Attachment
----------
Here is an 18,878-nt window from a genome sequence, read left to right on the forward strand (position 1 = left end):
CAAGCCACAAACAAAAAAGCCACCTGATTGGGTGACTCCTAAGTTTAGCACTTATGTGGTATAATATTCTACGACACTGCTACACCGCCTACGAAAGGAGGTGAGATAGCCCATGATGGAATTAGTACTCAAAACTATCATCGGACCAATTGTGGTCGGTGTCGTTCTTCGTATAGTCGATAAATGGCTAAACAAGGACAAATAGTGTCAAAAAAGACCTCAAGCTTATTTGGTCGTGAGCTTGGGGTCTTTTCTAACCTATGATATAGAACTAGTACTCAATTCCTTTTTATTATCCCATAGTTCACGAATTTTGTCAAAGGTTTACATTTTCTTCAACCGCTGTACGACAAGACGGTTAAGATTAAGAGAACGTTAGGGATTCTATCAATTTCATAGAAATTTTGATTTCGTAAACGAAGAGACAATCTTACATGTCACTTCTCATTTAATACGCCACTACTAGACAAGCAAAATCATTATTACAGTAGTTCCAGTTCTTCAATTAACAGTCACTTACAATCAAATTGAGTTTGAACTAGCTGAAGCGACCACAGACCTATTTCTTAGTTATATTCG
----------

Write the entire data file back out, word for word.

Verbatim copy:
Here is an 18,878-nt window from a genome sequence, read left to right on the forward strand (position 1 = left end):
CAAGCCACAAACAAAAAAGCCACCTGATTGGGTGACTCCTAAGTTTAGCACTTATGTGGTATAATATTCTACGACACTGCTACACCGCCTACGAAAGGAGGTGAGATAGCCCATGATGGAATTAGTACTCAAAACTATCATCGGACCAATTGTGGTCGGTGTCGTTCTTCGTATAGTCGATAAATGGCTAAACAAGGACAAATAGTGTCAAAAAAGACCTCAAGCTTATTTGGTCGTGAGCTTGGGGTCTTTTCTAACCTATGATATAGAACTAGTACTCAATTCCTTTTTATTATCCCATAGTTCACGAATTTTGTCAAAGGTTTACATTTTCTTCAACCGCTGTACGACAAGACGGTTAAGATTAAGAGAACGTTAGGGATTCTATCAATTTCATAGAAATTTTGATTTCGTAAACGAAGAGACAATCTTACATGTCACTTCTCATTTAATACGCCACTACTAGACAAGCAAAATCATTATTACAGTAGTTCCAGTTCTTCAATTAACAGTCACTTACAATCAAATTGAGTTTGAACTAGCTGAAGCGACCACAGACCTATTTCTTAGTTATATTCG